Less than 10% of Gmail Users have Two-Factor Authentication Enabled

Less than 10% of Gmail Users have Two-Factor Authentication Enabled

If you don’t utilize Gmail’s two-factor verification, you’re not alone. At the Usenix Enigma 2018 security gathering this week, Google software engineer, Grzegorz Milka uncovered that more than 90 percent of active Gmail clients haven’t employed two-factor authentication on their accounts, and that 10 percent of the individuals who have enabled it is having issues making sense of how to utilize the SMS validation codes sent to their phones.

Two-Factor Authentication

The Register asked Milka why Google didn’t just make two-factor mandatory across all accounts, and the response was telling. “The answer is usability,” he replied. “It’s about how many people would we drive out if we force them to use additional security.”

Further Reading: 7 Ways I.T Admins Can Secure Accounts Against Phishing in G Suite

Two-factor authentication, or 2FA, is the protocol that includes an additional layer of authentication to the login procedure. When 2FA is enabled on an online service and you enter your username and passkey, you are prompted for an extra piece of information before you are permitted to sign in – normally an arbitrarily created series of letters and numbers sent through a text message or an application such as Google Authenticator. Other forms of 2FA require special hardware code (usually in the form of a USB keyfob such as Yubico’s Yubikey) certified by the FIDO Alliance, the industry consortium entrusted with creating interoperable security principles.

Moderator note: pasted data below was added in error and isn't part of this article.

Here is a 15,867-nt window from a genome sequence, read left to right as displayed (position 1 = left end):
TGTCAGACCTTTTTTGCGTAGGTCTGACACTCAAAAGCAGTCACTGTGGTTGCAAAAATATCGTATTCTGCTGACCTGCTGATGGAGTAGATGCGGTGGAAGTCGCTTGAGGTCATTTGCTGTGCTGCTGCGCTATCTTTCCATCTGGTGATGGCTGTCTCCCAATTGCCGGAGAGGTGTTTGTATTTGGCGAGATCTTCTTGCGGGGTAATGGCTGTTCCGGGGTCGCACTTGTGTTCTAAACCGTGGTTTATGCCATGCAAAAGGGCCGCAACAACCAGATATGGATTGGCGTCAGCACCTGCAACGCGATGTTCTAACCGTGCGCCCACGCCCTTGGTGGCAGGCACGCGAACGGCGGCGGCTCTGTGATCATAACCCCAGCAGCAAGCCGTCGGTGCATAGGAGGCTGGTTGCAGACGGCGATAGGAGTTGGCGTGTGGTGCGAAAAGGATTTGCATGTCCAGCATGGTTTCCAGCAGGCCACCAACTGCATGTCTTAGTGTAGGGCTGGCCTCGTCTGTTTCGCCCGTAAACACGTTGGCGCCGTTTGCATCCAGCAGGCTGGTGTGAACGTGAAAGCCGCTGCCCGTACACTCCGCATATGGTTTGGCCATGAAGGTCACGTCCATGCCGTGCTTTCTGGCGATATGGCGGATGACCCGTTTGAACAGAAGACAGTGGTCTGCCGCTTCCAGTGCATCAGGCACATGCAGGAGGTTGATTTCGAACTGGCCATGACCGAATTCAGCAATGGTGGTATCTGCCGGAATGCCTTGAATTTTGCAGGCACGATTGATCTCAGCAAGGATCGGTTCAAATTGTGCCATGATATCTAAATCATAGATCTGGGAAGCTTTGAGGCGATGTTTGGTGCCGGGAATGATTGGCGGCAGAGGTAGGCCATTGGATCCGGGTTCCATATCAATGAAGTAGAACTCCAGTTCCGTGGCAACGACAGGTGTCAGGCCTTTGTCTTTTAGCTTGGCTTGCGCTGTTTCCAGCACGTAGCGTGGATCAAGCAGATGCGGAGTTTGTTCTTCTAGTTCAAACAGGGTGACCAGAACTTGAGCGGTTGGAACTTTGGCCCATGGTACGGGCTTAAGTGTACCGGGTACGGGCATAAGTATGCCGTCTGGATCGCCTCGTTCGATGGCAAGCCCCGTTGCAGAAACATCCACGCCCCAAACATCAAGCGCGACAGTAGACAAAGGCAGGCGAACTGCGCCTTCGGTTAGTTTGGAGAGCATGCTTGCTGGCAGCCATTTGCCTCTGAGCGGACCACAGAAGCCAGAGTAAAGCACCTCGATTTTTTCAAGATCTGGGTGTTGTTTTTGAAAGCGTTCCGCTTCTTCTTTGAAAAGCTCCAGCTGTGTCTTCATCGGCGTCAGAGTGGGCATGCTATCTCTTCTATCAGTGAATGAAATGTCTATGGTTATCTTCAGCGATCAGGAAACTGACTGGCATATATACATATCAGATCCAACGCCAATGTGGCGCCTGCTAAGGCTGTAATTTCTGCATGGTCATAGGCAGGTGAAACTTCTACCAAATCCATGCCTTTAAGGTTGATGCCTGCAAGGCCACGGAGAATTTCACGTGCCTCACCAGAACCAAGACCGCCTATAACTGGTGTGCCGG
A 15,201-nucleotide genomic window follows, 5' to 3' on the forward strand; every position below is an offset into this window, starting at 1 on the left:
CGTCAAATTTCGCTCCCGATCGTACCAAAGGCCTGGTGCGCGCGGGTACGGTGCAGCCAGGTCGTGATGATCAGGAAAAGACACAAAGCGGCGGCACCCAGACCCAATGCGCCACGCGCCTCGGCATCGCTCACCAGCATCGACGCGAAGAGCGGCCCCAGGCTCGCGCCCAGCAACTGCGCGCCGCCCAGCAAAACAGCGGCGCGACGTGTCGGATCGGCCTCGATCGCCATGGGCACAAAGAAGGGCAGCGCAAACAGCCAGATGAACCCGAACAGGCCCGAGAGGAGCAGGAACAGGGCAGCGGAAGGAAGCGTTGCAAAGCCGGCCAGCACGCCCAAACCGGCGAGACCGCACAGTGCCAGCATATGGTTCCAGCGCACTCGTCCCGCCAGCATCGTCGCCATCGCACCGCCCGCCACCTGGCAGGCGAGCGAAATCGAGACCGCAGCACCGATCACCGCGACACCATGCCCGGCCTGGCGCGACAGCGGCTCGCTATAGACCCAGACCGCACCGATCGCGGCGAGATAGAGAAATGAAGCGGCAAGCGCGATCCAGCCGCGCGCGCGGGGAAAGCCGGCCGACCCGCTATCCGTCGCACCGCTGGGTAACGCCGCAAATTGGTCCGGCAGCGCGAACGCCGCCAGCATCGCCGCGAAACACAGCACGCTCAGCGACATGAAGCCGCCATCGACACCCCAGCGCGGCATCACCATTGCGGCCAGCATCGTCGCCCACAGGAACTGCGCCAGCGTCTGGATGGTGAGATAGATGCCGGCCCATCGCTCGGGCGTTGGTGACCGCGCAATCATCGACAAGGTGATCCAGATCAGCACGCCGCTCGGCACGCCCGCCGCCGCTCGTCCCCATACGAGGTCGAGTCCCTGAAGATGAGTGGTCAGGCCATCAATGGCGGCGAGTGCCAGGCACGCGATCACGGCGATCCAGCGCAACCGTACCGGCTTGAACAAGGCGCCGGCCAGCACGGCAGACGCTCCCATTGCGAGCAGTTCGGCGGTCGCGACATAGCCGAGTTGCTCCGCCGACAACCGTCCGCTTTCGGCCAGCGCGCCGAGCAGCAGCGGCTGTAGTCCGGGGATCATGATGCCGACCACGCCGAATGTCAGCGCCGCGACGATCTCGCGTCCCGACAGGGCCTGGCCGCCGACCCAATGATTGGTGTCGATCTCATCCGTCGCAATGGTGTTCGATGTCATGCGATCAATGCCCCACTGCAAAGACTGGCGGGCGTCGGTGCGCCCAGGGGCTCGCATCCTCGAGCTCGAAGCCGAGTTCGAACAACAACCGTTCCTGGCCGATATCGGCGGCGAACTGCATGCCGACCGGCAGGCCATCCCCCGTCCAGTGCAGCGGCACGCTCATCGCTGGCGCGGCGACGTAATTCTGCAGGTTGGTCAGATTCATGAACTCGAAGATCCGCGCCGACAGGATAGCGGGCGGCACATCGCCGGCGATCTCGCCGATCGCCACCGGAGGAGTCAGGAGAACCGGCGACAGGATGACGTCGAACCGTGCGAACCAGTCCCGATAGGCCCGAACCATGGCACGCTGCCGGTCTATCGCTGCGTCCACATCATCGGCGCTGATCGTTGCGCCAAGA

In October, a new method was introduced for the 2FA that replaced SMS with “Google Prompt“, a confirmation screen incorporated with Google Play services on Android and Google’s application on iOS. It doesn’t expect you to enter a passphrase, rather utilizing inference like the geographical location of your phone and the time of day checking your identity. The company also launched a new service, Advanced Protection Program, requiring high-level accounts for the use of security devices USB 2FA hardware instead of Google prompt or SMS.

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Ikechukwu Onu
Ikechukwu Onu is a content creator at Descasio Blog, and he aspires to put in the most complicated cloud computing technological concepts in the simplest words and phrases possible. He serves as Digital Marketing Associate for Descasio Limited. When he isn’t designing or writing killer content, you’ll find him answering tech support questions from friends and family, going out for outreach, hang out with friends, or eating my snacks while watching Netflix.

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